Hearing Capitalism: Taxidermy of the Wallah’s Song

Theadora Walsh, Dharamshala/India — Okt 21, 2016

Akademie Schloss Solitude - Hearing Capitalism: Taxidermy of the Wallah’s Song

Portfolio: walsh-schloss-portfolio

As a writer and a video artist, I am interested in new mechanisms for conveying narrative. My work is about bringing text and evocations into the digital moment we exist in. My videos try to think about the capacity for story construction with sound and visual affect as tools which work with text. I am excited about the future capacities for expression new technologies offer. For this residency I want to use the website as a site of encounter. I am interested in making a piece which attempts to subtitle and visualize the calls of street vendors.
I spent the summer in India, travelling often by train. I like to think of the view from a train like a series of sentences. The frame is there, tunnels carve moments of rest, telephone wires act like punctuation. Sounds come through the windows at station stops. The trains screech to interrupt the rhythm of movement, you can hear goodbyes and greetings, and the wallahs selling teas and snacks. Almost like an incantation, people sing rounds which name the goods they carry.
I will explore the incantations as a form of speech that is also a sound and harmonic frequency. Vendors in India repeat the name of the thing they are selling quickly and rhythmically. This blurs the word, elongating and obscuring it. At the same time, the words get stuck in your head. I am interested in mirroring this form by creating text that is ambiguous but communicates an idea through the relationship between words.
I want to use the website to plant audio in different parts of the page. These pinned clips will play when you interact with text and images floating around the website. I will write about my experience and embed the sound on the physical space of that text. This lets one play with overstimulation. A sort of overwhelming amount of information about physical surrounding being defined by capital can be archived online. I like the idea of cacophony and disharmony coming together to interrupt the “flow” and “cleanliness” of websites designed by corporate firms.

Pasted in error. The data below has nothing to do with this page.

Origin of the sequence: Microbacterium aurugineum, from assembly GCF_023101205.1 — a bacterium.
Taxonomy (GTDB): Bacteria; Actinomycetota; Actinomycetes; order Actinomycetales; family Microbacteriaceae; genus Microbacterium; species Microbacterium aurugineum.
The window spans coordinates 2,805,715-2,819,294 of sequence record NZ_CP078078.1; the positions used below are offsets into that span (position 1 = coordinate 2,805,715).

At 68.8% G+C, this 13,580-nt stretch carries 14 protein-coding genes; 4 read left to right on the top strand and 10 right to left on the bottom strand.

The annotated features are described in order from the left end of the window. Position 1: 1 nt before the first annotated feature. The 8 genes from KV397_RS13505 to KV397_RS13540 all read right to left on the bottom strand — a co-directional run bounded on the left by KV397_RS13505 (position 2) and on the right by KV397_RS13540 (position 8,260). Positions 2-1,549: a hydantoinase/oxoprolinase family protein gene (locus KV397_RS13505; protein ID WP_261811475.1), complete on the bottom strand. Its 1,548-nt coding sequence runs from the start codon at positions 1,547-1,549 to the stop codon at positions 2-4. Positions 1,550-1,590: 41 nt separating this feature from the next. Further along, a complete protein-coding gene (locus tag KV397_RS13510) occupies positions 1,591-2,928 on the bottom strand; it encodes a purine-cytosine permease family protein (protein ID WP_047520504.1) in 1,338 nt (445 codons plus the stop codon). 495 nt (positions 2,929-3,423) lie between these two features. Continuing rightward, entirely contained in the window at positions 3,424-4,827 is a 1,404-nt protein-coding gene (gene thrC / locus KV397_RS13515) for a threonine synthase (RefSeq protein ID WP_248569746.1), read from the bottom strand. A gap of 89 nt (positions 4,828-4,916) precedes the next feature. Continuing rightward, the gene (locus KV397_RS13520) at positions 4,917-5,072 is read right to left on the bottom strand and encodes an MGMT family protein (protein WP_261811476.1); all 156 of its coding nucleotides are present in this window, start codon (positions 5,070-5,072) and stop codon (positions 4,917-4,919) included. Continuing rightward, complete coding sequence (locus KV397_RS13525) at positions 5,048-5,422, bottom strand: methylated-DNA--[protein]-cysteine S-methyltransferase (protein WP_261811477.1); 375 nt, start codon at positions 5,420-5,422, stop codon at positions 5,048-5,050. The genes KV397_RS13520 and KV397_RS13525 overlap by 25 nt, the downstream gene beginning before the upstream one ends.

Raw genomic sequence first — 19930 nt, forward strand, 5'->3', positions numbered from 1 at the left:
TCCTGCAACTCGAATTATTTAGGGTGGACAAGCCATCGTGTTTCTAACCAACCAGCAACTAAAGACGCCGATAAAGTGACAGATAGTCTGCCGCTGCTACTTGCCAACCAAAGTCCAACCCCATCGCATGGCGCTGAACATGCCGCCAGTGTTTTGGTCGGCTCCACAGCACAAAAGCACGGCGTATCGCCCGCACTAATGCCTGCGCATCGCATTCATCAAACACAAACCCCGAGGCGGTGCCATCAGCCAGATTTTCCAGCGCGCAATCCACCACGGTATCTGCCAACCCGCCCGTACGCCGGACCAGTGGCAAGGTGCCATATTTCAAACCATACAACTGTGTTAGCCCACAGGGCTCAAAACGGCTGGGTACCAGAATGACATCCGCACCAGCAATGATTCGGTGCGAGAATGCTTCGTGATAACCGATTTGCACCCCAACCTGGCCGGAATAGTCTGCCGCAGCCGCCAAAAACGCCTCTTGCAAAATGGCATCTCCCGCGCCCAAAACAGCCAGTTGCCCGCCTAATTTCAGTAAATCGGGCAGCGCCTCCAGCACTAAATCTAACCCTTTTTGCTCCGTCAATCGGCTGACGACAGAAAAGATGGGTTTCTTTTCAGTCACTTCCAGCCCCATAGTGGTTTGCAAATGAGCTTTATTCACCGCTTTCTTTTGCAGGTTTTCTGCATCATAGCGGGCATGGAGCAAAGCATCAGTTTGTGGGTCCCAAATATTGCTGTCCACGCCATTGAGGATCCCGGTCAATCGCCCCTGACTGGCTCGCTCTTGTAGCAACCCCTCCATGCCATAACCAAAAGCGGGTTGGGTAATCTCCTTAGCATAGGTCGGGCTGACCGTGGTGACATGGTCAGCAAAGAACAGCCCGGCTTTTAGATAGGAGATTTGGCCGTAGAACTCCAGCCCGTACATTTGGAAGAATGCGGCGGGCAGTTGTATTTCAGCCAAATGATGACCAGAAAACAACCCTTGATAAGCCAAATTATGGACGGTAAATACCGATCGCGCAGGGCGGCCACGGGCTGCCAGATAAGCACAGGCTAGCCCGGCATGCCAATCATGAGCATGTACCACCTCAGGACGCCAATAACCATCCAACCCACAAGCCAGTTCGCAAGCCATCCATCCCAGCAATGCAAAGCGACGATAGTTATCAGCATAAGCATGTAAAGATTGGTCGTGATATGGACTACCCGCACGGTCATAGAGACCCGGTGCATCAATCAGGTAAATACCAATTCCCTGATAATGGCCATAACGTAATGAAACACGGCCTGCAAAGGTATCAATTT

I am a video artist and writer who works on subtitling the subjective experience of public space. My videos have been featured as online installations at InPatient Press and Metis magazine. I have also shown my work at Rise Above Gallery in Oakland and the Cornell Bibliowicz gallery. My writing has been published in Afterimage, a magazine of technology and art, and Kaleidoscope, a Hungarian feminist press. I graduated with dual degrees in political theory and comparative literature from Cornell University. I currently live in Dharamshala, India where I am working at a film festival.

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